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Tuesday at the Tate: Modigliani and Bruce Nauman

You would think that the last Tuesday before Christmas would be a mad day to go to London to see some culture and explore some museums, but weirdly perhaps everyone else felt the same way and stayed home, or in fact more likely, the Tate Modern is one of the most underrated of the more central museums, because aside from the paid exhibitions people don’t know what’s there.


Well, I set out, little brother in tow, to stop all of this. First off, the Tate is not super close to a station so if you have access needs or hate walking then maybe you need to check out an alternative route, but the nearest tube station is Southwark, and it’s a 7 minute walk from there.

We spent lots of time in the Turbine Hall, which for the moment, until April 2nd 2018, has the Hyundai Commission inside (and also outside in the courtyard). The Danish subversive artists SUPERFLEX have called the instillation “One Two Three Swing!”as they have filled the hall with swings, that fit up to three people on, to show that swinging with two others is better than swinging alone. It was actually the most joyful sight, adults and children, friends, siblings and lovers queuing to get on swings and the noise of giggles from people enjoying themselves. Don’t forget to watch the giant pendulum on the ramp, it’s very fascinating.

We then went up to the Modigliani exhibition (only £8 with an Art Pass). The exhibition was a fascinating telling of his life and works, from Italy to Paris to Nice and the somewhat difficult times in between too. It was amazing to see his relationship with women, his art dealer and also with Picasso. Although he was never in Picasso’s inner circle, they did see each other lots, enough for Modigliani to paint Picasso’s portrait and to comment on Picasso’s lack of dress style…Modigliani was Italian after-all! Rooms of sketches, nudes, sculptures and stories, a fascinating exhibition all round, but the highlight for me was the film of Modigliani’s Paris from the 1908-1920 period. Using photos and real film footage it is put together beautifully, and although only about 3-4 minutes long, I felt like it wasn’t long enough and I could have stayed there all day just watching the loop! There was also the added bonus of a Virtual Reality guided tour of his studios, really incredibly well done, and worth the 10 minute queue for, with diaries, letters and art historians telling you about his studio and life. It was brilliant, even the specs of dust floating in the the sunlight from the crack in the windows, and the dripping ceiling into a bucket. So good!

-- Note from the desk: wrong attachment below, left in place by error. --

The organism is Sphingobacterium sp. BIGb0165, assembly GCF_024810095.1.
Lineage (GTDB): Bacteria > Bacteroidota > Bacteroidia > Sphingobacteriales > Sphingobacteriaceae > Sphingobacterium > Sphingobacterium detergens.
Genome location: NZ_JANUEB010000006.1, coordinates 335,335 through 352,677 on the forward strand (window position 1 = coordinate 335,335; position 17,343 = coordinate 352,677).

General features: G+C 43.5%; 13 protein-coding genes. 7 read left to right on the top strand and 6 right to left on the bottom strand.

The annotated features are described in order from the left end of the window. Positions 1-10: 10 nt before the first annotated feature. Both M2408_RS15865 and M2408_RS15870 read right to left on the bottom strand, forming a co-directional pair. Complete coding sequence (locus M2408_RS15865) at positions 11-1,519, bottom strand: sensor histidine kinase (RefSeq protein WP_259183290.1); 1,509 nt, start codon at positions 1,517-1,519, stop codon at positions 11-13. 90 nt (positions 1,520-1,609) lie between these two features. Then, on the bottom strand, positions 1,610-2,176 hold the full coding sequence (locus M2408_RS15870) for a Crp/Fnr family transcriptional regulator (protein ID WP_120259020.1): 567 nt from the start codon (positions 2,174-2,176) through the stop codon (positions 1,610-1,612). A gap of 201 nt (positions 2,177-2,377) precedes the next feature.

We went from there to meander around the rest of the gallery, and it dawned on me that no one really pays much attention to the other works in the Tate Modern, so coming next week are 10 things to see at the Tate! What we did see was the ARTIST ROOMS: Bruce Nauman. A collection of his works, in all different mediums, combining humour and menace and a lot of neon. On until 20 August 2018 it’s well worth going to, and spending time in…if your brain will let you!

One thing I will point you to is that we made it up to the top of the Blavatnik Building to the viewing gallery, which was surprisingly empty, and had a 360 degree view of London in the sunset and it was breathtaking. Seriously remarkable. The fact that you can get that for free in London, and see so much is amazing.

All in all it was a great exhibition and one we would highly recommend seeing. Have a look at our what’s what at the Tate Modern.

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